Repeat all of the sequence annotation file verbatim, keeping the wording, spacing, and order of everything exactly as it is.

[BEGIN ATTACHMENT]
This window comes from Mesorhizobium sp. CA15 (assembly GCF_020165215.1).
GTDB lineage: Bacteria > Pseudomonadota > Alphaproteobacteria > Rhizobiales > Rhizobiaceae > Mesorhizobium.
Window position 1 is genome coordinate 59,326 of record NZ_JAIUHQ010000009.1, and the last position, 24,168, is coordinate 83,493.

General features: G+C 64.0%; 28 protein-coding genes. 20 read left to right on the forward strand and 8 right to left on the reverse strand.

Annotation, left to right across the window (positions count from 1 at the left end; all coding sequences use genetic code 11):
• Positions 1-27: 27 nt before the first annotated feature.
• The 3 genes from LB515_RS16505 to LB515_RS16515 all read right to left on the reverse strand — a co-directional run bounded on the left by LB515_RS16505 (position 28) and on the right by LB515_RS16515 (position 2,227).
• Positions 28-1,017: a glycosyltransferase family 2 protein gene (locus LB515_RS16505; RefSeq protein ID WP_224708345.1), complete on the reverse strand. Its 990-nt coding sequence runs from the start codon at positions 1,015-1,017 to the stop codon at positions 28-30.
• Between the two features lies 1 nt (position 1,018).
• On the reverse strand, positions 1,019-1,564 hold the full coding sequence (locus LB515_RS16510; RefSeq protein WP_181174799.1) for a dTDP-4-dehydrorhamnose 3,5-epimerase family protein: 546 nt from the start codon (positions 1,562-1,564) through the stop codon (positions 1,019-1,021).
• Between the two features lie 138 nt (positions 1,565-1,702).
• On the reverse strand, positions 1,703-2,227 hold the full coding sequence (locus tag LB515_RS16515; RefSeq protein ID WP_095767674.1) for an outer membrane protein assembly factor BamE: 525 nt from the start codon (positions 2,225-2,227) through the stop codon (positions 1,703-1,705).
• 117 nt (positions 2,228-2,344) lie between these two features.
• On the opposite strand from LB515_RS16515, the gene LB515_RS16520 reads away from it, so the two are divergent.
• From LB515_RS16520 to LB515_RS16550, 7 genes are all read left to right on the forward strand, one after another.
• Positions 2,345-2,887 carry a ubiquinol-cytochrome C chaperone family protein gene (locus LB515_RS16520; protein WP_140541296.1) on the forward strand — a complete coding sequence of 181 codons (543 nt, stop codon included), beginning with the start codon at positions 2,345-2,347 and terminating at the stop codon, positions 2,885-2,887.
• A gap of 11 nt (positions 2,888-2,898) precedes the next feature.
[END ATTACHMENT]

This window comes from Mesorhizobium sp. CA15 (assembly GCF_020165215.1).
GTDB lineage: Bacteria > Pseudomonadota > Alphaproteobacteria > Rhizobiales > Rhizobiaceae > Mesorhizobium.
Window position 1 is genome coordinate 59,326 of record NZ_JAIUHQ010000009.1, and the last position, 24,168, is coordinate 83,493.

General features: G+C 64.0%; 28 protein-coding genes. 20 read left to right on the forward strand and 8 right to left on the reverse strand.

Annotation, left to right across the window (positions count from 1 at the left end; all coding sequences use genetic code 11):
• Positions 1-27: 27 nt before the first annotated feature.
• The 3 genes from LB515_RS16505 to LB515_RS16515 all read right to left on the reverse strand — a co-directional run bounded on the left by LB515_RS16505 (position 28) and on the right by LB515_RS16515 (position 2,227).
• Positions 28-1,017: a glycosyltransferase family 2 protein gene (locus LB515_RS16505; RefSeq protein ID WP_224708345.1), complete on the reverse strand. Its 990-nt coding sequence runs from the start codon at positions 1,015-1,017 to the stop codon at positions 28-30.
• Between the two features lies 1 nt (position 1,018).
• On the reverse strand, positions 1,019-1,564 hold the full coding sequence (locus LB515_RS16510; RefSeq protein WP_181174799.1) for a dTDP-4-dehydrorhamnose 3,5-epimerase family protein: 546 nt from the start codon (positions 1,562-1,564) through the stop codon (positions 1,019-1,021).
• Between the two features lie 138 nt (positions 1,565-1,702).
• On the reverse strand, positions 1,703-2,227 hold the full coding sequence (locus tag LB515_RS16515; RefSeq protein ID WP_095767674.1) for an outer membrane protein assembly factor BamE: 525 nt from the start codon (positions 2,225-2,227) through the stop codon (positions 1,703-1,705).
• 117 nt (positions 2,228-2,344) lie between these two features.
• On the opposite strand from LB515_RS16515, the gene LB515_RS16520 reads away from it, so the two are divergent.
• From LB515_RS16520 to LB515_RS16550, 7 genes are all read left to right on the forward strand, one after another.
• Positions 2,345-2,887 carry a ubiquinol-cytochrome C chaperone family protein gene (locus LB515_RS16520; protein WP_140541296.1) on the forward strand — a complete coding sequence of 181 codons (543 nt, stop codon included), beginning with the start codon at positions 2,345-2,347 and terminating at the stop codon, positions 2,885-2,887.
• A gap of 11 nt (positions 2,888-2,898) precedes the next feature.